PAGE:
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Saudi Arabia sticks to Arab Initiative in drive for ties with Israel

Saudi Arabia's former intelligence minister Prince Turki al-Faisal bin Abdulziz al-Saud [FAYEZ NURELDINE/AFP/Getty Images]
Saudi Arabia's former intelligence minister Prince Turki al-Faisal bin Abdulziz al-Saud [FAYEZ NURELDINE/AFP/Getty Images]

Saudi Arabia's former intelligence chief has said that the Kingdom is sticking to the terms of the 2002 Arab Peace Initiative in its drive to normalise relations with Israel.

"The terms are well-known," Prince Turki Al-Faisal told France 24. "The creation of a sovereign Palestinian state with recognised borders and Jerusalem is its capital, and the return of Palestine refugees." He pointed out that these were the conditions that Saudi Arabia added to the initiative before it was adopted by the Arab League 21 years ago.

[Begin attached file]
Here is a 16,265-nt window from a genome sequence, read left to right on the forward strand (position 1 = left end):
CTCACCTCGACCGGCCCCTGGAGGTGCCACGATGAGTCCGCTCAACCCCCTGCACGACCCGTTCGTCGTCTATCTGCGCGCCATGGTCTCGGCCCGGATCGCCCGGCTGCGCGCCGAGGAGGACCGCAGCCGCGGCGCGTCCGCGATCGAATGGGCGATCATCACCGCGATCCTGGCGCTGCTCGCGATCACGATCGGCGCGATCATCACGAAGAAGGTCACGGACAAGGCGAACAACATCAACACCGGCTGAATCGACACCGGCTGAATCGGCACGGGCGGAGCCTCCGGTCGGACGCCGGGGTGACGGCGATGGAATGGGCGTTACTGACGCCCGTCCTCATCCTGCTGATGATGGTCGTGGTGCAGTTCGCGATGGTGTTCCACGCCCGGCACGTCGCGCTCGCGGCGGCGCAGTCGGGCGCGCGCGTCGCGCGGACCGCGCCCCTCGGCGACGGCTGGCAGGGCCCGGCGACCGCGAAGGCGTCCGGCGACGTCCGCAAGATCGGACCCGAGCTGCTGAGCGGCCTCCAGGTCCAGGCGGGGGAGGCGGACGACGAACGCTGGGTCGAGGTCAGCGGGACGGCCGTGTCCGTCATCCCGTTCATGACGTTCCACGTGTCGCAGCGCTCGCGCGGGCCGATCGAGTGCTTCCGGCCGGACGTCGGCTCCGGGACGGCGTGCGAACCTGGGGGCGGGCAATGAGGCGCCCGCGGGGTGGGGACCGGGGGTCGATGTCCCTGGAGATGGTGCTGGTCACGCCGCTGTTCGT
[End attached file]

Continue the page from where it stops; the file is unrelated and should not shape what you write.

The Arab Peace Initiative has been rejected by every Israeli government since then. Moreover, several Arab states have bypassed it and forged ties with the occupation state.

Replying to a question about the potential normalisation of ties with Israel without fulfilling these conditions, Al-Faisal confirmed: "What I have said was not my opinion, but it was declared by officials. I trust the officials when they say anything, and anything made by media is nonsense."

According to the New Khalij news website, reports in America claim that Riyadh has proposed to Washington that it will make diplomatic ties with Israel in return for a US pledge to protect the Gulf region, support a peaceful nuclear programme in the Kingdom and approve major arms sales to the Royal Saudi Armed Forces.

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